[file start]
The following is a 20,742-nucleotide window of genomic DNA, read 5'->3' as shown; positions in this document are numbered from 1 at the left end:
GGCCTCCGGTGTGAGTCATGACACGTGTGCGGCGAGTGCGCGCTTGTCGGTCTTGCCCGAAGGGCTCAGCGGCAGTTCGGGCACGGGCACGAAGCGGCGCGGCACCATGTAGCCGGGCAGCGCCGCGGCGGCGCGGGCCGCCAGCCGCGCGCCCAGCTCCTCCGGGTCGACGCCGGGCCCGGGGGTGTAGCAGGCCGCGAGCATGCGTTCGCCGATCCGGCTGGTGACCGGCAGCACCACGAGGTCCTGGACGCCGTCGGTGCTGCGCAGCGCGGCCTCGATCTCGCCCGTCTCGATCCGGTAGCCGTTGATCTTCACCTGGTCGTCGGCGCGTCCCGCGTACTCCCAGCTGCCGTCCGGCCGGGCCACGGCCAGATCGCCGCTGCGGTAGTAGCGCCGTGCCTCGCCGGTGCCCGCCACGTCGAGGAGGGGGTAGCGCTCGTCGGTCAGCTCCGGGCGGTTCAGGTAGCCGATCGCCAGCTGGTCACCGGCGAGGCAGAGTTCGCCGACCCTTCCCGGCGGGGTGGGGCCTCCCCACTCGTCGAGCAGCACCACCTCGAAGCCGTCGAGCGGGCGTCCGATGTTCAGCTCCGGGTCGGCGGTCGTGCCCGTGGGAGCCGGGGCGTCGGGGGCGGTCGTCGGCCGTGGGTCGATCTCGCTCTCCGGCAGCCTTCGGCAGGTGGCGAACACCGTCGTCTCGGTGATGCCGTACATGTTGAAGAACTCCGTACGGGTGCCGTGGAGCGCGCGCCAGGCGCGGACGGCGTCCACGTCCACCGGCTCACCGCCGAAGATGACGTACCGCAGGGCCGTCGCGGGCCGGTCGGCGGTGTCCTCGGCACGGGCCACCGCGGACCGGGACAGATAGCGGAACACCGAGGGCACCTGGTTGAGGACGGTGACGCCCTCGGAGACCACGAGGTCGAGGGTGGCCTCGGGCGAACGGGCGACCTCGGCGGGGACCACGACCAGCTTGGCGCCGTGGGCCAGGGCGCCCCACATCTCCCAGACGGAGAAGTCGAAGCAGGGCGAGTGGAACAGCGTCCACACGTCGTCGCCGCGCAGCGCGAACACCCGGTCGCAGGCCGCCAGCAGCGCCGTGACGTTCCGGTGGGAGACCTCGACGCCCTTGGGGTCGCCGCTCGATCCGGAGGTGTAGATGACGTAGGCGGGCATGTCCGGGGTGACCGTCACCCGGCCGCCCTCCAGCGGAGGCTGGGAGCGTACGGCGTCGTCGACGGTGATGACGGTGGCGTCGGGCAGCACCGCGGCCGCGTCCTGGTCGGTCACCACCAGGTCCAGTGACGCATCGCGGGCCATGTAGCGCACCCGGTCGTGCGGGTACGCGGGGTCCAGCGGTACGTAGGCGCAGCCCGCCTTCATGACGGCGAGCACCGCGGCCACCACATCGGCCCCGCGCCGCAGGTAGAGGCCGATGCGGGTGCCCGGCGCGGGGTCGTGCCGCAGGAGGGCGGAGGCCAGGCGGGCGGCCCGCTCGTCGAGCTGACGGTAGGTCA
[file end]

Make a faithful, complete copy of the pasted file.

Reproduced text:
The following is a 20,742-nucleotide window of genomic DNA, read 5'->3' as shown; positions in this document are numbered from 1 at the left end:
GGCCTCCGGTGTGAGTCATGACACGTGTGCGGCGAGTGCGCGCTTGTCGGTCTTGCCCGAAGGGCTCAGCGGCAGTTCGGGCACGGGCACGAAGCGGCGCGGCACCATGTAGCCGGGCAGCGCCGCGGCGGCGCGGGCCGCCAGCCGCGCGCCCAGCTCCTCCGGGTCGACGCCGGGCCCGGGGGTGTAGCAGGCCGCGAGCATGCGTTCGCCGATCCGGCTGGTGACCGGCAGCACCACGAGGTCCTGGACGCCGTCGGTGCTGCGCAGCGCGGCCTCGATCTCGCCCGTCTCGATCCGGTAGCCGTTGATCTTCACCTGGTCGTCGGCGCGTCCCGCGTACTCCCAGCTGCCGTCCGGCCGGGCCACGGCCAGATCGCCGCTGCGGTAGTAGCGCCGTGCCTCGCCGGTGCCCGCCACGTCGAGGAGGGGGTAGCGCTCGTCGGTCAGCTCCGGGCGGTTCAGGTAGCCGATCGCCAGCTGGTCACCGGCGAGGCAGAGTTCGCCGACCCTTCCCGGCGGGGTGGGGCCTCCCCACTCGTCGAGCAGCACCACCTCGAAGCCGTCGAGCGGGCGTCCGATGTTCAGCTCCGGGTCGGCGGTCGTGCCCGTGGGAGCCGGGGCGTCGGGGGCGGTCGTCGGCCGTGGGTCGATCTCGCTCTCCGGCAGCCTTCGGCAGGTGGCGAACACCGTCGTCTCGGTGATGCCGTACATGTTGAAGAACTCCGTACGGGTGCCGTGGAGCGCGCGCCAGGCGCGGACGGCGTCCACGTCCACCGGCTCACCGCCGAAGATGACGTACCGCAGGGCCGTCGCGGGCCGGTCGGCGGTGTCCTCGGCACGGGCCACCGCGGACCGGGACAGATAGCGGAACACCGAGGGCACCTGGTTGAGGACGGTGACGCCCTCGGAGACCACGAGGTCGAGGGTGGCCTCGGGCGAACGGGCGACCTCGGCGGGGACCACGACCAGCTTGGCGCCGTGGGCCAGGGCGCCCCACATCTCCCAGACGGAGAAGTCGAAGCAGGGCGAGTGGAACAGCGTCCACACGTCGTCGCCGCGCAGCGCGAACACCCGGTCGCAGGCCGCCAGCAGCGCCGTGACGTTCCGGTGGGAGACCTCGACGCCCTTGGGGTCGCCGCTCGATCCGGAGGTGTAGATGACGTAGGCGGGCATGTCCGGGGTGACCGTCACCCGGCCGCCCTCCAGCGGAGGCTGGGAGCGTACGGCGTCGTCGACGGTGATGACGGTGGCGTCGGGCAGCACCGCGGCCGCGTCCTGGTCGGTCACCACCAGGTCCAGTGACGCATCGCGGGCCATGTAGCGCACCCGGTCGTGCGGGTACGCGGGGTCCAGCGGTACGTAGGCGCAGCCCGCCTTCATGACGGCGAGCACCGCGGCCACCACATCGGCCCCGCGCCGCAGGTAGAGGCCGATGCGGGTGCCCGGCGCGGGGTCGTGCCGCAGGAGGGCGGAGGCCAGGCGGGCGGCCCGCTCGTCGAGCTGACGGTAGGTCA